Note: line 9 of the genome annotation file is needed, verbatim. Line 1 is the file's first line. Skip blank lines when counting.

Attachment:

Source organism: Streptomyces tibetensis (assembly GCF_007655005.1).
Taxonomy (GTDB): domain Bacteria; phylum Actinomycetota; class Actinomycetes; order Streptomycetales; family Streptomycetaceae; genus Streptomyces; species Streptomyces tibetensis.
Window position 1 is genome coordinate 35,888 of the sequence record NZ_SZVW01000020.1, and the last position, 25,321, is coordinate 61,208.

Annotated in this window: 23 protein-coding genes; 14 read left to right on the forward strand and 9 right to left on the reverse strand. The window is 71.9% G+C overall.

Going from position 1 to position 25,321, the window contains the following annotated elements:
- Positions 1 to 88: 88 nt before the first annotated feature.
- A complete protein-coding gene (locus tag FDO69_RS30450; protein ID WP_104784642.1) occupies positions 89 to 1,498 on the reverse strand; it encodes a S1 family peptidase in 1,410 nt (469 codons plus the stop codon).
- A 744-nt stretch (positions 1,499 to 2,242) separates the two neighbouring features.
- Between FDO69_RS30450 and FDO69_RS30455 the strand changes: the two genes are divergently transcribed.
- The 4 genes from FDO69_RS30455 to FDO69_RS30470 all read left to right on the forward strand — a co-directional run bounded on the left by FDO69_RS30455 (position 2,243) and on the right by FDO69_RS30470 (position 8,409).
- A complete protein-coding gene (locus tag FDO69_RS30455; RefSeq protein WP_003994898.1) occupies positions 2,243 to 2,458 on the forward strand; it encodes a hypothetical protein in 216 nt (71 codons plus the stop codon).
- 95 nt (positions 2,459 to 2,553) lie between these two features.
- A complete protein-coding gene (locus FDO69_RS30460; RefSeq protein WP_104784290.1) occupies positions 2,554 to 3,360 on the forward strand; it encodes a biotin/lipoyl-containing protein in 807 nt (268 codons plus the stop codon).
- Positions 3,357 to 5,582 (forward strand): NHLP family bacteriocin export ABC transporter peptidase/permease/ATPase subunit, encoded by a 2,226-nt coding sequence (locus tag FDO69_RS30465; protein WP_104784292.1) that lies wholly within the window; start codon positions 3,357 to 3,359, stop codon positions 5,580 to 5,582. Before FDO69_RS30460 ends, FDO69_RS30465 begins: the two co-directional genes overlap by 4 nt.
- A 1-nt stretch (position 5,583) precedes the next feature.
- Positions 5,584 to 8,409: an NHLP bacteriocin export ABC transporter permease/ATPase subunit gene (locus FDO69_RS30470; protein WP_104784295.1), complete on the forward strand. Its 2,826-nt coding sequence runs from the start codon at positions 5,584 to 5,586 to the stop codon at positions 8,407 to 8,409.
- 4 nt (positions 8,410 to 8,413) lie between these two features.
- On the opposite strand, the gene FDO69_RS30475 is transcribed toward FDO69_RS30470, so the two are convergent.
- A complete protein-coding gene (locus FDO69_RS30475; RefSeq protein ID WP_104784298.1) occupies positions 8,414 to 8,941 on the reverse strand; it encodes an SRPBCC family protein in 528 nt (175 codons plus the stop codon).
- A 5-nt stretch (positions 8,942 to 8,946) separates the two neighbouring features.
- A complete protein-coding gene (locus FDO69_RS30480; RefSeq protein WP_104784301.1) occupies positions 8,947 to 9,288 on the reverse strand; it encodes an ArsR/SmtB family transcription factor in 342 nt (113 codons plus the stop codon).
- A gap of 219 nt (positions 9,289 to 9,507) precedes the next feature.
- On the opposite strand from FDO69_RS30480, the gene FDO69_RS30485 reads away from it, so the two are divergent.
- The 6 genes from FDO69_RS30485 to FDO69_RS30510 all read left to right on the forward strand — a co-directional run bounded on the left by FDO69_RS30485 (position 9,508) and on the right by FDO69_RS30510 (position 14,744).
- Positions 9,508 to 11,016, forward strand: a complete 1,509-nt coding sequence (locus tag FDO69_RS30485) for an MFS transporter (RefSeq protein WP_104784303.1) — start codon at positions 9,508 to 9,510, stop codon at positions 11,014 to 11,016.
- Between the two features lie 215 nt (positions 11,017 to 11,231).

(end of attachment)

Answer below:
- Between FDO69_RS30450 and FDO69_RS30455 the strand changes: the two genes are divergently transcribed.